The passage of the planned Hydrocarbons Law would provide a much-needed legal matrix for the governance of Iraq’s oil and gas regime, and would purportedly clarify the roles of the regional and Federal governments in managing the country’s hydrocarbon resources. However, in the absence of the Hydrocarbons Law, the MoO continues to rely on its interpretation of the Iraqi Constitution asserting that: (i) contracts with production-sharing provisions, granting FOCs interest in the extracted hydrocarbon resources, are contrary to its interpretation of Article 111 of the Constitution – being that Iraq’s oil and gas resources may only validly be owned by the government as representative of the Iraqi people; and (ii) contracts must be approved by the Federal Government, which interprets Article 112 as requiring Federal Government agreement on the manner in which regional governments manage their oil and gas resources.
In keeping with its interpretation of the Constitution, the MoO, through its state-run oil companies, maintains a strict monopoly in upstream petroleum development. The MoO has launched four licensing rounds since 2008 offering twenty-year technical service contracts (TSC) to FOCs. Under the terms of these TSCs, FOCs are bound to accept a fixed fee per barrel of oil instead of an equity stake – in keeping with the Federal Government’s interpretation of Article 111 as prohibiting foreign ownership of hydrocarbons. Unlike the traditional production-sharing model – in which the foreign participant takes an interest in the extracted hydrocarbons – under the TSC, the FOC takes on the position of a contractor providing technical services to the relevant Iraqi regional oil company for the development of oil fields. FOCs’ displeasure with such terms and the compensation being offered has been evidenced by the ever-decreasing participation with each MoO licensing round.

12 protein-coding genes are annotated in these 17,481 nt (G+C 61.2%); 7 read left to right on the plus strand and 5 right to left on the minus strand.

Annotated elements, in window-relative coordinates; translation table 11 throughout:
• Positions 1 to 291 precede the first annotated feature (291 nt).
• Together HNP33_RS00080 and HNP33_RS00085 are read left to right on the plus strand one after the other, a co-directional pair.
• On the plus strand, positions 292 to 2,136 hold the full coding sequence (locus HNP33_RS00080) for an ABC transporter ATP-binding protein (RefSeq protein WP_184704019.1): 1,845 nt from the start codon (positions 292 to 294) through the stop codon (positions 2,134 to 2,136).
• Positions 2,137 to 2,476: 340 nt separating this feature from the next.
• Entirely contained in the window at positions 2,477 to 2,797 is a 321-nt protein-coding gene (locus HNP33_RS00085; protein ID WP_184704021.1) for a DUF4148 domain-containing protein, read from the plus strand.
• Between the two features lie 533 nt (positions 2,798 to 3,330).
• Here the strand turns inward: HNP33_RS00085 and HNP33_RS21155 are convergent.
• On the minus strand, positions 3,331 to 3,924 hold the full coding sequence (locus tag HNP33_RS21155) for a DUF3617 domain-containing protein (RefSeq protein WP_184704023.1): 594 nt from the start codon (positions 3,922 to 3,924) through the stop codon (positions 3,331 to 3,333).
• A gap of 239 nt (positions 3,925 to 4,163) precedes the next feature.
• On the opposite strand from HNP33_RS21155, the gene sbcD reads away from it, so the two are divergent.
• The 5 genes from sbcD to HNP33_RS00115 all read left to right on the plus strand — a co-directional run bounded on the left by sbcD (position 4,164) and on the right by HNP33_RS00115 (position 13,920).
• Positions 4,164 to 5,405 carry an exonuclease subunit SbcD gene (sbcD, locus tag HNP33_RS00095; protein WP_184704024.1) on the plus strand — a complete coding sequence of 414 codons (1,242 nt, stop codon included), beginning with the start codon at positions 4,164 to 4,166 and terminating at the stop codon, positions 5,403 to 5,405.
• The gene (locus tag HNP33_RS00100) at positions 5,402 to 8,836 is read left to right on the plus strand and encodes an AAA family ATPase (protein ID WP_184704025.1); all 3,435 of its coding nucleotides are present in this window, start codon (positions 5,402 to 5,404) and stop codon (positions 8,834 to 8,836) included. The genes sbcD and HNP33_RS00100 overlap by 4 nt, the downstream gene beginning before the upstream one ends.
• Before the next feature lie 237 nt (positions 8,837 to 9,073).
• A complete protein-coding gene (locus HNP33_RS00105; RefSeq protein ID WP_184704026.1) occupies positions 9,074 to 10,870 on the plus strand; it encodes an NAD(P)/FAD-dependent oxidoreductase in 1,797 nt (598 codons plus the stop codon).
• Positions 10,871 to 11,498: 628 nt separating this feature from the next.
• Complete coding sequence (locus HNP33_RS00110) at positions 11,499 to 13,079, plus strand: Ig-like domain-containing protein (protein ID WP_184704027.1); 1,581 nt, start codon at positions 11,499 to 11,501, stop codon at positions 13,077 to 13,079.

The Kurdistan Regional Government
As such, FOCs have been increasingly drawn to Kurdistan which, for the past few years, has been perceived as a more FOC-friendly jurisdiction. The Kurdistan regional government (“KRG”) has been offering more traditional production sharing contracts (PSCs) with FOC-friendly provisions such as shared interests in the extracted products, rejecting Federal Government assertions thatinterests in hydrocarbons cannot be granted to FOCs and that all agreements with FOCs require Federal Government approval.
Since Kurdistan attained semi-autonomy in 2005, and in the face of continuous disapproval from the Federal Government, the KRG has passed its own hydrocarbons law, the Oil and Gas Law of the Kurdistan Region, Law No. 22 of 2007 (Oil and Gas Law). Under the Oil and Gas Law, the KRG has signed approximately 50 deals with FOCs including Exxon, Chevron and Total.
Despite the enactment of the Oil and Gas Law, the MoO continues to insist that all regional hydrocarbon contracts must be signed by the Federal Government and refuses to recognise the PSC contracts granted by the KRG, proclaiming them to be “illegal.” In reaction to the flood of FOCs heading to Kurdistan, the Federal Government has recently retaliated against certain major FOCs, requiring them to choose between pursuing operations in Kurdistan and operations in central and southern Iraq.
Circumventing Federal Government Control
Ultimately, regardless of regional interpretation and execution of hydrocarbon contracts, the Federal Government retains the ability to halt production because of: (i) control over the import and export of requisite equipment, professionals and skilled employees, etc., into and out of Iraq proper; and (ii) the means of exporting extracted oil and gas. In the past, the majority of Iraq’s oil output came from the southern fields, and the Federal Government had solid control over the majority of the country’s pipelines.
All oil exports out of the Kurdistan region were funnelled through pipelines controlled by the Federal Government, with the Federal Government collecting revenue on the distribution. However, recent tensions with the KRG over its hydrocarbon policies have seen the Federal Government repeatedly shut down the primary pipeline leading out of the northern regions into Turkey.
To circumvent the Federal Government’s stranglehold over oil exports, the KRG has resorted to sending the majority of extracted oil through its northern border with Turkey by tanker truck. With the assistance of the Turkish government, which is keen to tap into Iraqi oil and decrease its dependence on Russia and Iran, the KRG hopes to complete the construction of a direct pipeline to Turkey by the last quarter of 2013.
Having completed four licensing rounds, some more successful than others, Iraq now needs to look ahead and consider what needs to be done to ensure a successful fifth round.
Much would be gained from passing a hydrocarbons law in which the oil-licensing structure could be agreed and clarified. When drafting this it will be important to include all interests; regional and federal, Shiite, Sunni and Kurd to ensure that a model can be put in place that will not only clarify the system but that will work.
Iraq also needs to consider the terms that it offers to FOCs, as the requirement for expenditure increases with exploration and development obligations and poor or non-existing infrastructure for the related fields.